Faith is not a weak form of belief or knowledge; it is not faith in this or that; faith is the conviction about the not yet proven, the knowledge of the real possibility, the awareness of pregnancy. Faith is rational when it refers to the knowledge of the real yet unborn; it is based on the faculty of knowledge and comprehension, which penetrates the surface and sees the kernel. Faith, like hope, is not prediction of the future; it is the vision of the present in a state of pregnancy.
The statement that faith is certainty needs a qualification. It is certainty about the reality of the possibility – but it is not certainty in the sense of unquestionable predictability. The child may be stillborn prematurely; it may die in the act of birth; it may die in the first two weeks of life. That is the paradox of faith: it is the certainty of the uncertain. It is certainty in terms of man’s vision and comprehension; it is not certainty in terms of the final outcome of reality. We need no faith in that which is scientifically predictable, nor can there be faith in that which is impossible. Faith is based on our experience of living, of transforming ourselves. Faith that others can change is the outcome of the experience that I can change.
There is an important distinction between rational and irrational faith. While rational faith is the result of one’s own inner activeness in thought or feeling, irrational faith is submission to something given, which one accepts as true regardless of whether it is or not. The essential element of all irrational faith is its passive character, be its object an idol, a leader, or an ideology. Even the scientist needs to be free from irrational faith in traditional ideas in order to have rational faith in the power of his creative thought. Once his discovery is “proved,” he needs no more faith, except in the next step he is contemplating. In the sphere of human relations, “having faith” in another person means to be certain of his core – that is, of the reliability and unchangeability of his fundamental attitudes. In the same sense we can have faith in ourselves – not in the constancy of our opinions but in our basic orientation to life, the matrix of our character structure. Such faith is conditioned by the experience of self, by our capacity to say “I” legitimately, by the sense of our identity.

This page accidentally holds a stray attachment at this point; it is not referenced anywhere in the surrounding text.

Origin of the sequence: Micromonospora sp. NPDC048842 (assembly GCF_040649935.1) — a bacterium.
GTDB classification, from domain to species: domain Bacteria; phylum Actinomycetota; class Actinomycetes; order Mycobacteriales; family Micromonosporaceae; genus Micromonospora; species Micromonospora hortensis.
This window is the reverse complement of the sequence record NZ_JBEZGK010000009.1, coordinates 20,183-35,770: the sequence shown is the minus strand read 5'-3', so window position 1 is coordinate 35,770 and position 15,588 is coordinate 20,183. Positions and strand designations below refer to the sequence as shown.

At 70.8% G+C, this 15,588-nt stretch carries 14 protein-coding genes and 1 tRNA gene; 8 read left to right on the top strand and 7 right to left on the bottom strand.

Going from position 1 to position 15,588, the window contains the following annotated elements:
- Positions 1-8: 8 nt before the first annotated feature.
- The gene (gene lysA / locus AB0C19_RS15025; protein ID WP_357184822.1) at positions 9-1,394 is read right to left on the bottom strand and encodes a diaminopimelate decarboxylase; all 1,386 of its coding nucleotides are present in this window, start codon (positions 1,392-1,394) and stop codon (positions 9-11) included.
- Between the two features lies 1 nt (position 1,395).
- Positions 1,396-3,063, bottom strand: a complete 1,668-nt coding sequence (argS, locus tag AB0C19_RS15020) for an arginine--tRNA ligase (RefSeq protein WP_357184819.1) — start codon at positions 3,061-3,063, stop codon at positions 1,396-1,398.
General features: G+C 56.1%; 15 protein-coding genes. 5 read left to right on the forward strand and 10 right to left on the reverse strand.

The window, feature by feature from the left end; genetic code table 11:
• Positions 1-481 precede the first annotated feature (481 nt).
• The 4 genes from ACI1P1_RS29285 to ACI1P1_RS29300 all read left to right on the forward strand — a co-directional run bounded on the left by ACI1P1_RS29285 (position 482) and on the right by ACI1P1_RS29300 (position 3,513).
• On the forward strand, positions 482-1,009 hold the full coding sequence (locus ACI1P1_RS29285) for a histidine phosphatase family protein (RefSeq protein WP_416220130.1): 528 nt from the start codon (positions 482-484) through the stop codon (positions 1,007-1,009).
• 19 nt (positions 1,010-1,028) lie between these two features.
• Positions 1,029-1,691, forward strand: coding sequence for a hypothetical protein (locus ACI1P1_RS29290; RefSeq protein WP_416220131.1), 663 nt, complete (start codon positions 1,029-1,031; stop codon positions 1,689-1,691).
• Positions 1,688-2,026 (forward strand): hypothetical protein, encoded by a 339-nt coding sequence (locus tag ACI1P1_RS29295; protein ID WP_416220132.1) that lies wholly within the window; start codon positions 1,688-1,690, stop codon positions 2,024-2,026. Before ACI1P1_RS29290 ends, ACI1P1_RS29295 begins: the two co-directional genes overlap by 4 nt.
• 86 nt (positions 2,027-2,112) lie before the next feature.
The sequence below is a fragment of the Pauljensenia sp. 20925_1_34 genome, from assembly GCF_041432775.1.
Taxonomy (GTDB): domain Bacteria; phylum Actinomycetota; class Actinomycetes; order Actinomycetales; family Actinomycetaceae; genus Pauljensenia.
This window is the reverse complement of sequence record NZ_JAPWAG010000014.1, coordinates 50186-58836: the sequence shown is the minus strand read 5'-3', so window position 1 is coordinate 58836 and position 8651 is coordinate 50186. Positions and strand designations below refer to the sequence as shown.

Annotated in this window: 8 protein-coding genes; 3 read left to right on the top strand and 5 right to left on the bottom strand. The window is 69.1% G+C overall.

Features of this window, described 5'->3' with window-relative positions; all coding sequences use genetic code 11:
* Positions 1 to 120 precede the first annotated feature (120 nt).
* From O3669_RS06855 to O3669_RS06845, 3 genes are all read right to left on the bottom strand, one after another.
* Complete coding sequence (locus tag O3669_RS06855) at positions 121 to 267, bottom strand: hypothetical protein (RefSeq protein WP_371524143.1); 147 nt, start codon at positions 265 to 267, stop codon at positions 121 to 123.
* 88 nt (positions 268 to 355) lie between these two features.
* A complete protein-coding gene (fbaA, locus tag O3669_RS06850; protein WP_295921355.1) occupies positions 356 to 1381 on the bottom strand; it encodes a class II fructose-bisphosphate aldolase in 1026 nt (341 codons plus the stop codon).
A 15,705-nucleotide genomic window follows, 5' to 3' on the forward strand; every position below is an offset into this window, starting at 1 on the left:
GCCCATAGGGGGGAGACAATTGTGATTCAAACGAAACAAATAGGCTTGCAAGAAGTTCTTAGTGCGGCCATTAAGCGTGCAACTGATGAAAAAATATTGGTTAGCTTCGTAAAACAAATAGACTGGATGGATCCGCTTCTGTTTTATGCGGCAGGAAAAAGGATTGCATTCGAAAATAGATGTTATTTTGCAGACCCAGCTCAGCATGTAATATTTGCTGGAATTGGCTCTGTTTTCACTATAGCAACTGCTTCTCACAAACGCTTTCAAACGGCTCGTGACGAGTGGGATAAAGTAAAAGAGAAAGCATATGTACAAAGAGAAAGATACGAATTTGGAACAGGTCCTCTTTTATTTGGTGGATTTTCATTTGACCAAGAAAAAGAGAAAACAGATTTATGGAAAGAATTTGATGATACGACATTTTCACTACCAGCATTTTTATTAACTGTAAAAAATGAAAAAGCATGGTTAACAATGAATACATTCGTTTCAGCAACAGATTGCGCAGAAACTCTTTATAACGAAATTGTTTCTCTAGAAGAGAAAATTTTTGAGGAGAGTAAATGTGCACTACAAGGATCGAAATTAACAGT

Hope is the mood that accompanies faith. Faith could not be sustained without the mood of hope. Hope can have no base except in faith.
excerpt from: Erich Fromm (1968) The Revolution of Hope.pdf : Faith